Importers will be required to report direct emissions and surrender to the EU Member State competent authorities the number of purchased CBAM certificates corresponding to the amount of verified direct emissions embedded in the imported CBAM goods. If the embedded emissions were subject to a carbon price in the country of origin, the importer may claim a deduction in the number of certificates to be surrendered.31 Considering that India does not have an explicit carbon pricing mechanism in place, EU importers of CBAM goods produced in India cannot claim any reduction in the number of CBAM certificates to be surrendered.

To surrender the required number of CBAM certificates, EU importers will need to calculate the direct embedded emissions32 based on verified actual values or default values, if reliable actual emissions data is not available.33 Based on the best available data, the Commission will determine default values at the average emission intensity of each exporting country and for each of the CBAM goods (except electricity) increased by a mark-up. If no reliable data for the specific exporting country or specific CBAM good is available, the default values will be based on 10% of the EU's worst performing installations.34 The Proposed Regulation also provides that default values can be adapted to particular areas and regions of countries where specific objective characteristics, such as market conditions, industrial production or energy mix, prevail.35 While the exact mechanism of regional adaptation is unclear, it will likely be possible for Indian producers of CBAM products to contribute to the regional adaptation of default values. In most cases, however, default values, even when adapted, will likely result in a higher amount of embedded emissions than actual emissions and thus require more CBAM certificates to be purchased and surrendered. Default values will be particularly disadvantageous for those Indian producers that already implement cleaner production processes.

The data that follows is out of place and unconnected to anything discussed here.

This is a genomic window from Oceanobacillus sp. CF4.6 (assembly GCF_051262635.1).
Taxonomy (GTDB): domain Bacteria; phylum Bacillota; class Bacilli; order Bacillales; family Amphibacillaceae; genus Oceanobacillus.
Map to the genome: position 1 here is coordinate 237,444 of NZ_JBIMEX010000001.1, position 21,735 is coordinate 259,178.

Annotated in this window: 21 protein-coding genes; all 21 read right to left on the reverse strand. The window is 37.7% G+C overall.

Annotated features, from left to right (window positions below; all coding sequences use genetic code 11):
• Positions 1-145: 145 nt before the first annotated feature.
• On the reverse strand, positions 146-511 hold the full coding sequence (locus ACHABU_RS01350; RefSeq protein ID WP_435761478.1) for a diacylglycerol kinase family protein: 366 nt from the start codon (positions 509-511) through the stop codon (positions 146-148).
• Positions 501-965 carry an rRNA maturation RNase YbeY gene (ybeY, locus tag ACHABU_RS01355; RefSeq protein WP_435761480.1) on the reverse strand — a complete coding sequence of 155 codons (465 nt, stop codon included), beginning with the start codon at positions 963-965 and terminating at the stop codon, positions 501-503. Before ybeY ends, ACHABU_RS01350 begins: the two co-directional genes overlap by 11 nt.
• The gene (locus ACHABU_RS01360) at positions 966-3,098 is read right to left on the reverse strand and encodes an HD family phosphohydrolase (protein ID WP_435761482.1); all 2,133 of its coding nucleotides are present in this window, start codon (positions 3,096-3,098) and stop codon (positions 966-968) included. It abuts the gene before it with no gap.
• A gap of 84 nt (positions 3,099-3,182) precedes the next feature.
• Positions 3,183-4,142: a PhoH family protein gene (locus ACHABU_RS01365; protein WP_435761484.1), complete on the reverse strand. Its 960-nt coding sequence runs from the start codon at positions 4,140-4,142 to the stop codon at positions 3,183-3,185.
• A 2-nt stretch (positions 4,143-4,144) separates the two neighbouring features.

To be able to rely on actual emissions and avoid punitive default values, Indian producers will need to establish internal systems for monitoring embedded emissions in line with the CBAM requirements. Some of the companies in India have already implemented voluntary internal carbon pricing36 to reduce emissions and encourage innovation in the field of a low-carbon economy.37 While such Indian producers already monitor their production emissions, they will need to verify the extent to which their current monitoring systems comply with the CBAM requirements.

Finally, if the EU importer and the foreign producer wish to rely on actual values of embedded emissions, all such reported emissions must be verified by an EU-accredited verifier.38 EU importers may also rely on the verified actual emissions reported by operators and installations in third countries that are registered in a central database established by the European Union.39 The advantage of using the central database is that the registration and the verified data will be valid for five years, and there will be no need to conduct an annual verification of embedded emissions. While not mandatory, it would thus be favourable for Indian exporters and producers to register in the EU central database, assess the actual emissions and ensure verification of those emissions by an EU-accredited verifier in good time for EU importers to rely on that data. Importantly, while the CBAM appears to provide an option for the Commission to expand the verification authority to foreign verifiers,40 Indian operators should prepare for verification of their actual emissions data by EU-accredited verifiers.